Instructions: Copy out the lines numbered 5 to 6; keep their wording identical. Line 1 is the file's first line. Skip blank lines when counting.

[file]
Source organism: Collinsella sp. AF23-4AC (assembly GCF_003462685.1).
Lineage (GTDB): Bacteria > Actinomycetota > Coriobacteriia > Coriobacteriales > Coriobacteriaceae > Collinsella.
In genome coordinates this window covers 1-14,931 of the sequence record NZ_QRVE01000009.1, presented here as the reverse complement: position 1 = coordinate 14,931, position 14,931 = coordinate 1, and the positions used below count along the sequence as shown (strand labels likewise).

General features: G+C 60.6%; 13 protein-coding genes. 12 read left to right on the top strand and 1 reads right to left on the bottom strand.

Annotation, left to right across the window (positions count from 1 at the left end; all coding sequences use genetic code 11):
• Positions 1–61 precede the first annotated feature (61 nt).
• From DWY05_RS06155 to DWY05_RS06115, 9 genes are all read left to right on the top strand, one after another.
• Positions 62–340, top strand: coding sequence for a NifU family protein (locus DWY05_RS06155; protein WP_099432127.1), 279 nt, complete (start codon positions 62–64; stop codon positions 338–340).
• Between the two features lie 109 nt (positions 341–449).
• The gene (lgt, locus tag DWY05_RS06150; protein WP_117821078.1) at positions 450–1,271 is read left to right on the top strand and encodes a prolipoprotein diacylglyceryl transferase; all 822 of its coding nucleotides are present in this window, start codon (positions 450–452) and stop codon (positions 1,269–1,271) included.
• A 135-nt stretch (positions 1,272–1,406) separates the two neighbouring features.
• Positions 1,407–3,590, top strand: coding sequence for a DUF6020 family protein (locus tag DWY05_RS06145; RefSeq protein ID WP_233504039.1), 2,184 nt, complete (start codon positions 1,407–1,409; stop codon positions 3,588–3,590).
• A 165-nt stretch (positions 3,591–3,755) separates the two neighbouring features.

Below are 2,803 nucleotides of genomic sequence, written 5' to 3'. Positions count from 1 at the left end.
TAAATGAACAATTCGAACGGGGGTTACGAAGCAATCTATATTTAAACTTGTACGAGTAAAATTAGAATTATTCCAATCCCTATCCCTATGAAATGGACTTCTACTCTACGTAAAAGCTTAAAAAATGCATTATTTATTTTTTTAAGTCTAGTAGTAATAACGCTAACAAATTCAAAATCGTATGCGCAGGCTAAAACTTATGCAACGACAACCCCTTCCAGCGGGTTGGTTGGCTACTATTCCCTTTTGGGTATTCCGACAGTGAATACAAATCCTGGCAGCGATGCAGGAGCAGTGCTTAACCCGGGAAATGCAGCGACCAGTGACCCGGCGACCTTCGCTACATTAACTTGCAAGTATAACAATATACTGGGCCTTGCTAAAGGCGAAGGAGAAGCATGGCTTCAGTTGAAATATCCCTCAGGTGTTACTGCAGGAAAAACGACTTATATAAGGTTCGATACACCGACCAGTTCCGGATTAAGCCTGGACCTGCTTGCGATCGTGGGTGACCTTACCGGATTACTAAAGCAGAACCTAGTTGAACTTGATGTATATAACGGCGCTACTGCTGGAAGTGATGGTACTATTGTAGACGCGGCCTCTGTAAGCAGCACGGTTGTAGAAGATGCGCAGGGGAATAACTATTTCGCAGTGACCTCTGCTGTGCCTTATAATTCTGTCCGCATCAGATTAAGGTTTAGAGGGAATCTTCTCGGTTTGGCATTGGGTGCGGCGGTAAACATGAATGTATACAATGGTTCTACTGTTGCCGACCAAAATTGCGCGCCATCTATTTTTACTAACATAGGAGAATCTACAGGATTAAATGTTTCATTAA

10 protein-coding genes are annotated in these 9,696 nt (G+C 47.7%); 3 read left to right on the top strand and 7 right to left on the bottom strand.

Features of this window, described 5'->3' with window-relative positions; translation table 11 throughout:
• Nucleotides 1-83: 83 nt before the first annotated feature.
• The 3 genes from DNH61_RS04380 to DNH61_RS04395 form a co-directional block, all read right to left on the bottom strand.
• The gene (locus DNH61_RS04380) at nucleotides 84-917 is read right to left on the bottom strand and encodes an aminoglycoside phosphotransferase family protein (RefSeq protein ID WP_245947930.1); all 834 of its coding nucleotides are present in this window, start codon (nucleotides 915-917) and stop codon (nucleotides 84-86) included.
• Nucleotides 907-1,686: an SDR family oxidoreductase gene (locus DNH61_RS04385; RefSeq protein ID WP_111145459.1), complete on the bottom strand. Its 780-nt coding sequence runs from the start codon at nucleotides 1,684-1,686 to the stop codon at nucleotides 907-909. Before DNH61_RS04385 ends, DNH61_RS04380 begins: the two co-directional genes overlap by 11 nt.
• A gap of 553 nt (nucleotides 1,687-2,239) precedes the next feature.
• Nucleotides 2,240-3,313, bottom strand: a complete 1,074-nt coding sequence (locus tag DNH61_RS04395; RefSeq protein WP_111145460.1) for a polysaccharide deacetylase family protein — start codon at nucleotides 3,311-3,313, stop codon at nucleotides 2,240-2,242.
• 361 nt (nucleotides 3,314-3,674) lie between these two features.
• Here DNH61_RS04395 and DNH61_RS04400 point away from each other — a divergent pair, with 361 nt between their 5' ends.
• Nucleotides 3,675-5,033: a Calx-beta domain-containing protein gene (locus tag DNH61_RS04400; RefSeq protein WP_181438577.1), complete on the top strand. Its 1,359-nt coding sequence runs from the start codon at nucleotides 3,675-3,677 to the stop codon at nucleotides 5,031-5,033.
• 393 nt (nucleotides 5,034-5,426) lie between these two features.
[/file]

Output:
Annotation, left to right across the window (positions count from 1 at the left end; all coding sequences use genetic code 11):
• Positions 1–61 precede the first annotated feature (61 nt).